Here we describe the post-translational processing of dynamin B and the cellular localization and function of the protein. Studies with cells producing altered amounts of dynamin B indicate a role in peroxisome biogenesis, maturation, and fission. Additionally, dynamin B is shown to have a modulating effect on cell adhesion, the dynamics of actin-rich structures in the cell periphery, and contractile vacuole function.
Materials and methods
Plasmids generated and used in this study are described below. The dynamin B gene contains no introns (GenBank accession no. XP_642447), and was amplified directly from genomic DNA and cloned between the SacI and XhoI sites of vector pDXA-HY and pDXA-3H . The resulting plasmids pDXA-dynamin B and pC-dynamin B encode the full-length protein with N-terminal and C-terminal histidine tags, respectively. pΔNTS-dynamin B was constructed in the same way as pC-dynamin B, but using a dynamin B gene fragment lacking the first 408 base pairs.
We generated fusions with a C-terminal YFP by cloning gene fragments encoding full-length dynamin B, ΔNTS-dynamin B, and the 136 residues presequence (NTS) between the SacI and XbaI sites of pDXAmcsYFP . The resulting plasmids are pDynamin B-YFP, pΔNTS-dynamin B-YFP, and pDXA/NTSYFP. Plasmid pDNeoGFP-PTS1, encoding a GFP construct with a C-terminal PTS1 tag that specifically targets GFP to peroxisomes, was a kind gift from Dr. M. Maniak.
The generation of dymB knock-out construct pE1-ΔdymB required several steps. A genomic fragment released upon digestion with EcoRI containing the first 1,466 base pairs of dynamin B coding sequence and around 1,500 base pairs of 5′UTR was cloned in pBluescript (Stratagene) giving plasmid pE1. pE1 was cut with Pst I/Xba I and religated to remove the Spe I site within the MCS (multiple cloning site). A 0.4-kb fragment, corresponding to the central part of the GTPase domain, was excised from the resulting plasmid pE1-ΔSpe I by Spe I/Nsi I digestion. The Spe I/Nsi I fragment (base pairs 613–1,020) was replaced by the 1.4-kb blasticidin S resistance cassette that had been excised by HindIII/XbaI digestion from vector pBsr2 . The linearized replacement construct was transformed into AX2 cells. Transformations of D. discoideum cells with gene replacement constructs were carried out as described .
Antibody production and immunoblot analysis
A peptide of dynamin B containing amino acid residues from 369 to 523 was produced as hexa-histidine tagged protein in E. coli and purified by Ni–NTA chromatography (Qiagen). The peptide was used to generate polyclonal rabbit antisera against dynamin B. Antibodies were affinity purified using the purified dynamin B fragment coupled to Affi-Gel 10 (BioRad). The antiserum was diluted with TBS (PBS containing 0.05% TWEEN 20) and incubated under agitation with gel matrix overnight. The gel was washed with TBS, and antibodies were eluted with 100 mM glycine pH 2.5. The eluate was immediately neutralized with 1M Tris-HCl pH 8.0, BSA was added as stabilizer, and the solution was concentrated using Centricon 50 spin columns (Amicon).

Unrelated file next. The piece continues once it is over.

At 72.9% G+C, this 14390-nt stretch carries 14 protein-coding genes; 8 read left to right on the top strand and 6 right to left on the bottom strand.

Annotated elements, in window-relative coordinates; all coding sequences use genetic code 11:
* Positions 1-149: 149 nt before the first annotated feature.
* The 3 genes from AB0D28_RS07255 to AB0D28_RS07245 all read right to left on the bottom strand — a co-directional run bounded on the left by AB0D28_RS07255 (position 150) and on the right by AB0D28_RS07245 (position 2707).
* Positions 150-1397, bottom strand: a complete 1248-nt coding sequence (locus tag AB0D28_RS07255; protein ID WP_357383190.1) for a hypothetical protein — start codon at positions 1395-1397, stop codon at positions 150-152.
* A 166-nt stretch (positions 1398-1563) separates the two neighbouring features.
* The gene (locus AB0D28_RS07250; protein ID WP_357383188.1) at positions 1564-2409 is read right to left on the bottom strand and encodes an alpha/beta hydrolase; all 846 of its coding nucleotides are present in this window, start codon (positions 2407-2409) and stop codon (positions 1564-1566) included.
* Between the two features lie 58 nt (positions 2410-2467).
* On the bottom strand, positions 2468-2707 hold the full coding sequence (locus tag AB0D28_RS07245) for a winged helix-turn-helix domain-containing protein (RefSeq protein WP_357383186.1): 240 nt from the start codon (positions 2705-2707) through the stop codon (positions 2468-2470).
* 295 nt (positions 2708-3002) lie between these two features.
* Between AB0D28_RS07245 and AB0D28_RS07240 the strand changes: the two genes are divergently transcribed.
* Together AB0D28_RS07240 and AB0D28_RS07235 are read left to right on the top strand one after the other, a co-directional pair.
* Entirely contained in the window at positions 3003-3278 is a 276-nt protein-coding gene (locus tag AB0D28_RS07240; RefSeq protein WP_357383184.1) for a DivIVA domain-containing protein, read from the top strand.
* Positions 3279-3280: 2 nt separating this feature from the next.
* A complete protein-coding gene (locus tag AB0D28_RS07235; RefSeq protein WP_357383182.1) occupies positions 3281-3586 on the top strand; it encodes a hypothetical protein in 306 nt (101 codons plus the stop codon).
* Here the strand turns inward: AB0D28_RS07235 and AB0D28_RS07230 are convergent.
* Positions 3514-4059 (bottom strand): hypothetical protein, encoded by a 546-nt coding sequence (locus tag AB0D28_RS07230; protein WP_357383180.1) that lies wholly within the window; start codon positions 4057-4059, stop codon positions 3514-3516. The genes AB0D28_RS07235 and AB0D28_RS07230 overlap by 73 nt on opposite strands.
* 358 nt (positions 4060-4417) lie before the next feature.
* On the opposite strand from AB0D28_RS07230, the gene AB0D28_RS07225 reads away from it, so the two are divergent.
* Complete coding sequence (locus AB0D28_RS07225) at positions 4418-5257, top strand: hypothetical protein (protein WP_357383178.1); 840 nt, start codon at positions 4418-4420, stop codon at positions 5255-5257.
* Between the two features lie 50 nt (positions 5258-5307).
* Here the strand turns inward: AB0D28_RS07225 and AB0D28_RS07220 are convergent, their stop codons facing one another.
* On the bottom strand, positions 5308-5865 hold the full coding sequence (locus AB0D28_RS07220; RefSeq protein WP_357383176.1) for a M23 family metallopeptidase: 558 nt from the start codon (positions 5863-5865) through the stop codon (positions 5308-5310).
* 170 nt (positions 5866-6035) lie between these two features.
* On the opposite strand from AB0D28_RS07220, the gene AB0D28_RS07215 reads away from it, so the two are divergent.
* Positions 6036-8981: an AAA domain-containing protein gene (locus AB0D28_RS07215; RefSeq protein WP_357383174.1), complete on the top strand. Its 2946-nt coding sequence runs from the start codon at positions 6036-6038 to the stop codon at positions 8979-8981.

For immunoblotting, D. discoideum proteins from wild-type and mutant strains were separated on 8% SDS-PAGE gels and transferred to a nitrocellulose membrane (Schleicher and Schuell). Membranes were blocked in TBS containing 5% non-fat dry milk powder for 1 h and incubated with 1:1,000 dilution of affinity purified anti-dynamin B antibody in the same buffer for either 1 h at room temperature or overnight at 4°C, followed by detection with an HRP-conjugated secondary antibody and ECL performed according to the manufacturer’s instructions (Pierce).
Cell culture of D. discoideum
D. discoideum AX2 cells were used throughout this work, unless otherwise indicated. Cells were grown on plates or in culture flasks stirred at 180 rpm at 21°C in HL5C media (ForMedium). Fatty acids (Sigma-Aldrich) were added to the media from ethanol stocks and mixed by vortexing followed by ultrasonication for 5 min in warm water. Identical concentrations of ethanol (usually less than 0.5%) were added as controls.
D. discoideum cells were transformed with expression constructs by electroporation, and transformants were selected in the presence of appropriate antibiotics as described . Selection was performed using 5 μg/ml Blasticidin S (ICN Biomedical) or 10 μg/ml G-418 (ForMedium). In addition, dynamin B-depleted cells (dymB−) were subcloned on bacterial lawns. Deletion of dymB was verified by PCR and Southern blotting. For growth on bacterial lawns 50–100 D. discoideum cells were mixed with 0.5 ml bacterial suspension in MES-buffer (20 mM MES-NaOH pH 6.8, 2 mM MgCl2, 0.2 mM CaCl2), plated on SM agar and incubated at 21°C.